So in short, it’s razor thin tight in the race for Chase places. And with a hitherto winless for his Cup career driver like Aric Almirola (21st in the standings) taking the checkered flag at Daytona and a Chase place it’s even more so. With this in mind, expect to see winless drivers take even more gambles in the remainder of the race to the Chase but at the same time keep an eye on the points.
THREE: TNT’S FINAL RACE
Just one more race remains for TNT as they close out their time as a Cup broadcaster with a 301-lap, 318.46-mile race at New Hampshire Motor Speedway (more on which is below). I’ve made no secret of the fact that I very much enjoy TNT’s approach to a race, which has always felt more organic and less forced. Its summer stretch betwixt the broadcasting megaliths of FOX and ESPN is, though, coming to an end after 32 consecutive years of televising at the top echelon, with NBC Sports and FOX splitting its six-race slate in 2015 and beyond.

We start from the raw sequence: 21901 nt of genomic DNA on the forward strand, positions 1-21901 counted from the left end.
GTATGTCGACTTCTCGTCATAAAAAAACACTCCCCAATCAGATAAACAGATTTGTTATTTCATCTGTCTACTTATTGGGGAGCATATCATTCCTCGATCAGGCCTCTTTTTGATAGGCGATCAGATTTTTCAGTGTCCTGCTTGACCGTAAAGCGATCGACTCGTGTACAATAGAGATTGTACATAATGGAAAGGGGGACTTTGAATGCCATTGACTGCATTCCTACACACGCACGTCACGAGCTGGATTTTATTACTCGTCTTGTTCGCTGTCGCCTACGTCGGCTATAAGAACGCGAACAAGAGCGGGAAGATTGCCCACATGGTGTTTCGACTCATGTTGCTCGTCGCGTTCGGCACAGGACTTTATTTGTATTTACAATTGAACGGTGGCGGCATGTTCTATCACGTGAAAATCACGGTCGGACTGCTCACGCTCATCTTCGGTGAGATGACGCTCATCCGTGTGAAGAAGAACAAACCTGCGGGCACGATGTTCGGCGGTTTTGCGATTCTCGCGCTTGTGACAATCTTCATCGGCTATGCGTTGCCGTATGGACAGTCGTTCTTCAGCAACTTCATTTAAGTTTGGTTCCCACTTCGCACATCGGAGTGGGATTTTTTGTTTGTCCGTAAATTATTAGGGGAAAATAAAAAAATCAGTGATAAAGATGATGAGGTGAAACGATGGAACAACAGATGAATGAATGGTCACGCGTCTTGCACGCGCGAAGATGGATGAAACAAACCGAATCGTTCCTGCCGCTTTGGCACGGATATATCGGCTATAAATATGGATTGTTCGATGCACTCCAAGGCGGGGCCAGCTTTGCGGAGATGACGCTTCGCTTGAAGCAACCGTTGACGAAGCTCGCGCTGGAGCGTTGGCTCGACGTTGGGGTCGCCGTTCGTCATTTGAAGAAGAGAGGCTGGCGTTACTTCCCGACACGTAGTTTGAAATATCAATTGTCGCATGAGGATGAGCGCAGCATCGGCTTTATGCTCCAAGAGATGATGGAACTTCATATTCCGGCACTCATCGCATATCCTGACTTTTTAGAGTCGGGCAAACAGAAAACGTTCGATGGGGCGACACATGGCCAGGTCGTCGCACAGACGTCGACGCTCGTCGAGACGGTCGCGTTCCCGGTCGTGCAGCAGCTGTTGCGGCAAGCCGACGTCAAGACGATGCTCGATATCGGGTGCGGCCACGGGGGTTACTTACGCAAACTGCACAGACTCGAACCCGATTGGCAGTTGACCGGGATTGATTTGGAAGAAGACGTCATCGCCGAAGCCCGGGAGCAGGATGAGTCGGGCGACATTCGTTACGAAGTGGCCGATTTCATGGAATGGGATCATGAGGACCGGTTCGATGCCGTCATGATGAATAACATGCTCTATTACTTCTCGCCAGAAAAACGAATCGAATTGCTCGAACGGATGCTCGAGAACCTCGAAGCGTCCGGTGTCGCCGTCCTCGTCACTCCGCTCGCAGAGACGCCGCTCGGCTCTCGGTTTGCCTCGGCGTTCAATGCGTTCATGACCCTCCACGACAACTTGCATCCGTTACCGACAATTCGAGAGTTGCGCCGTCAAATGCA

TNT’s penultimate race was not, however, without controversy. The rain-delayed race that ran on Sunday and not Saturday night as scheduled meant TNT’s planned airing of the third installment of the epic Lord of the Rings trilogy was skipped. This prompted, as you might expect, much spleen venting and inordinate gnashing of teeth on Twitter from fans of the JRR Tolkien-penned novels.
FOUR: NEXT UP — LOUDON
Next is the first of two trips to New Hampshire Motor Speedway. The 1.058-mile flat track, known colloquially as the Magic Mile, will be hosting Sprint Cup race No. 19, a stretch that goes back to 1993: the inaugural race at Loudon was won by NASCAR Hall of Famer Rusty Wallace with Mark Martin finishing second. Since then, only four drivers have competed in every race: Jeff Burton, Jeff Gordon, Bobby Labonte and Joe Nemechek, and that number will become three after Sunday as Labonte is not entered this weekend.